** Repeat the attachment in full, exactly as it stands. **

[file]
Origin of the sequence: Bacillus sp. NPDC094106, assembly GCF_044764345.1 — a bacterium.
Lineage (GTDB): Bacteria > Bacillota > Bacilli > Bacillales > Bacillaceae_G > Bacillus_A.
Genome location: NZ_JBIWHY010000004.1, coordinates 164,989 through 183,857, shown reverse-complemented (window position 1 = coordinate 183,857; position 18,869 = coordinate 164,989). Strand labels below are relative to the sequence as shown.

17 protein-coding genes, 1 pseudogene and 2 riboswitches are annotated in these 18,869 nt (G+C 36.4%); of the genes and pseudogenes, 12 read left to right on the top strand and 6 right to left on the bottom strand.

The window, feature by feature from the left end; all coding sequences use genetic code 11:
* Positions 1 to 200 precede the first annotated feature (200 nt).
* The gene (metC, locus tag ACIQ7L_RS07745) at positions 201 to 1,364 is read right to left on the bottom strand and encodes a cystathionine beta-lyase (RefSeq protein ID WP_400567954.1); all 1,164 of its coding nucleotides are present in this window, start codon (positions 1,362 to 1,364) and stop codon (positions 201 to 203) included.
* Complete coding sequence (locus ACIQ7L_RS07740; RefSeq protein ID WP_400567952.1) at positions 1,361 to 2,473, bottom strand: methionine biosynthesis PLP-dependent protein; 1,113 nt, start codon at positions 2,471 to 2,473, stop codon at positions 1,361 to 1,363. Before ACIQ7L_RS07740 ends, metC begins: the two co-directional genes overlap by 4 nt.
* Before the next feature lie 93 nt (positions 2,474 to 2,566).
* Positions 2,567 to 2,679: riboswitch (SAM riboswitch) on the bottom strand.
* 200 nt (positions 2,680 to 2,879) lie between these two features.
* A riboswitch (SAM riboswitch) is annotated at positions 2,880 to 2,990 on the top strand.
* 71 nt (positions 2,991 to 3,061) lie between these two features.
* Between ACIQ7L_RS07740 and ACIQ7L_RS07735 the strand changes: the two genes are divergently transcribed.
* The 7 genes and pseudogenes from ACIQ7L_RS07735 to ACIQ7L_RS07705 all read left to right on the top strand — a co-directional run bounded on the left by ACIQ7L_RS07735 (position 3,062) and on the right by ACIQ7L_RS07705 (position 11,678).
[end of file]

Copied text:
Origin of the sequence: Bacillus sp. NPDC094106, assembly GCF_044764345.1 — a bacterium.
Lineage (GTDB): Bacteria > Bacillota > Bacilli > Bacillales > Bacillaceae_G > Bacillus_A.
Genome location: NZ_JBIWHY010000004.1, coordinates 164,989 through 183,857, shown reverse-complemented (window position 1 = coordinate 183,857; position 18,869 = coordinate 164,989). Strand labels below are relative to the sequence as shown.

17 protein-coding genes, 1 pseudogene and 2 riboswitches are annotated in these 18,869 nt (G+C 36.4%); of the genes and pseudogenes, 12 read left to right on the top strand and 6 right to left on the bottom strand.

The window, feature by feature from the left end; all coding sequences use genetic code 11:
* Positions 1 to 200 precede the first annotated feature (200 nt).
* The gene (metC, locus tag ACIQ7L_RS07745) at positions 201 to 1,364 is read right to left on the bottom strand and encodes a cystathionine beta-lyase (RefSeq protein ID WP_400567954.1); all 1,164 of its coding nucleotides are present in this window, start codon (positions 1,362 to 1,364) and stop codon (positions 201 to 203) included.
* Complete coding sequence (locus ACIQ7L_RS07740; RefSeq protein ID WP_400567952.1) at positions 1,361 to 2,473, bottom strand: methionine biosynthesis PLP-dependent protein; 1,113 nt, start codon at positions 2,471 to 2,473, stop codon at positions 1,361 to 1,363. Before ACIQ7L_RS07740 ends, metC begins: the two co-directional genes overlap by 4 nt.
* Before the next feature lie 93 nt (positions 2,474 to 2,566).
* Positions 2,567 to 2,679: riboswitch (SAM riboswitch) on the bottom strand.
* 200 nt (positions 2,680 to 2,879) lie between these two features.
* A riboswitch (SAM riboswitch) is annotated at positions 2,880 to 2,990 on the top strand.
* 71 nt (positions 2,991 to 3,061) lie between these two features.
* Between ACIQ7L_RS07740 and ACIQ7L_RS07735 the strand changes: the two genes are divergently transcribed.
* The 7 genes and pseudogenes from ACIQ7L_RS07735 to ACIQ7L_RS07705 all read left to right on the top strand — a co-directional run bounded on the left by ACIQ7L_RS07735 (position 3,062) and on the right by ACIQ7L_RS07705 (position 11,678).